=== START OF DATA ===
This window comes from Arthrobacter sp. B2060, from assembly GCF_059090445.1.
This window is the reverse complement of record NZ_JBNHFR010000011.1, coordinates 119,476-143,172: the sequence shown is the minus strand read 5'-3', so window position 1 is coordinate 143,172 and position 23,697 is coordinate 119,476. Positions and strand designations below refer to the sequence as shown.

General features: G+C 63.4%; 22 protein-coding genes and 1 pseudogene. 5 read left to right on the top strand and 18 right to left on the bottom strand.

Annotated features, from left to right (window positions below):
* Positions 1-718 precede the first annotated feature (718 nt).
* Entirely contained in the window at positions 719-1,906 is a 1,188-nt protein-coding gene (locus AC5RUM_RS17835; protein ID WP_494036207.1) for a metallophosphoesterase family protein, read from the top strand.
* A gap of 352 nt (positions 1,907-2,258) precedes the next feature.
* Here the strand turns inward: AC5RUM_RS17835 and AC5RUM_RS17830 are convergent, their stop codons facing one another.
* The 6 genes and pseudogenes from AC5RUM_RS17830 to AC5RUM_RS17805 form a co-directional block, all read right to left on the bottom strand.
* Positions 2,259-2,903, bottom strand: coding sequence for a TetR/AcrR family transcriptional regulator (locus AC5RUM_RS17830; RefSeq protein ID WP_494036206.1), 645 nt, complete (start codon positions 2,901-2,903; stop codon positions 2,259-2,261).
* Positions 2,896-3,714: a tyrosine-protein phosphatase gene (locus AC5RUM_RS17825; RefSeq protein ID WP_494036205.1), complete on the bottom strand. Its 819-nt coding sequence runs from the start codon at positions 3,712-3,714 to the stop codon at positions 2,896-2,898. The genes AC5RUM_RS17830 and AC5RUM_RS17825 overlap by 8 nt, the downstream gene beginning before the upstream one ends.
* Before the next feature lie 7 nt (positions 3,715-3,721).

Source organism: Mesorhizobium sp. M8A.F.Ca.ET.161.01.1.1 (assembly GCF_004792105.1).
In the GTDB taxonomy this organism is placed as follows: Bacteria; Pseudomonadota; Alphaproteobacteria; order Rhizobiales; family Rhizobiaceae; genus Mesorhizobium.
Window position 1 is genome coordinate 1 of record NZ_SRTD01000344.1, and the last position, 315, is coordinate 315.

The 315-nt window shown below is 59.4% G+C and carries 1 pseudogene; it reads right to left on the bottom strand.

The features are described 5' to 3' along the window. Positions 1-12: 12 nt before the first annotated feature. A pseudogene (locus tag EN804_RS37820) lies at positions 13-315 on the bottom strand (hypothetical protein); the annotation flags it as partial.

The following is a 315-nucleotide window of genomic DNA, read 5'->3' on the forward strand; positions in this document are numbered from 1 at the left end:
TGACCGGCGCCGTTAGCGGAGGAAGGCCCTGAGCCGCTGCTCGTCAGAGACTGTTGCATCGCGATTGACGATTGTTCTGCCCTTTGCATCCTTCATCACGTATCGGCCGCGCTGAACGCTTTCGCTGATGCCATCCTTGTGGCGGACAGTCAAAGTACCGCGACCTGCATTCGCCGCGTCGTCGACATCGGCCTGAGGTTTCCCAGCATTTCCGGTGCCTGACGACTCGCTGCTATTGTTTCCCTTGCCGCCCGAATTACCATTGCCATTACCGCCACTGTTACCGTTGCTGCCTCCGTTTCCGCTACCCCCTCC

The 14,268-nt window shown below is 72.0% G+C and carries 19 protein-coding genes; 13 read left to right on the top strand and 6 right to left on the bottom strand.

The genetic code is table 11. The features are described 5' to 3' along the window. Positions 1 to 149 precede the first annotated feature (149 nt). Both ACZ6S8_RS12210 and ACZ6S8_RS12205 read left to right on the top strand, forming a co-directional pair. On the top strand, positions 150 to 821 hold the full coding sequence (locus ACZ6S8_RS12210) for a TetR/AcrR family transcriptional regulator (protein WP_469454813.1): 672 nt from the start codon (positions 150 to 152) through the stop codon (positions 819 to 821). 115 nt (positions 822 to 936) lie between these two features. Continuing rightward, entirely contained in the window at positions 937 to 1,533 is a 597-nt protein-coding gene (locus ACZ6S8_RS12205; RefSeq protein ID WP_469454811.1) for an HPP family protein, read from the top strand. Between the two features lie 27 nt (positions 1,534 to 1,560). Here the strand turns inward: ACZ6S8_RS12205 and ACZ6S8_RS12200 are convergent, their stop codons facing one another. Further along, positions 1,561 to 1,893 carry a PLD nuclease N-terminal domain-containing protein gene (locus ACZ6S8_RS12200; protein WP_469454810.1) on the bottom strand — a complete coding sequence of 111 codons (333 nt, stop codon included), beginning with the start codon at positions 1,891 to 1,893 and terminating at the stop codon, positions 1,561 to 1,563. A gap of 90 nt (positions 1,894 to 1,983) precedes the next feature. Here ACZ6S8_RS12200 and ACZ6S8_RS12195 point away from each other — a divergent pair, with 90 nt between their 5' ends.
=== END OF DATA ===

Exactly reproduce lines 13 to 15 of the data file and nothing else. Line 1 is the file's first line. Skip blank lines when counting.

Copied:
Source organism: Mesorhizobium sp. M8A.F.Ca.ET.161.01.1.1 (assembly GCF_004792105.1).
In the GTDB taxonomy this organism is placed as follows: Bacteria; Pseudomonadota; Alphaproteobacteria; order Rhizobiales; family Rhizobiaceae; genus Mesorhizobium.
Window position 1 is genome coordinate 1 of record NZ_SRTD01000344.1, and the last position, 315, is coordinate 315.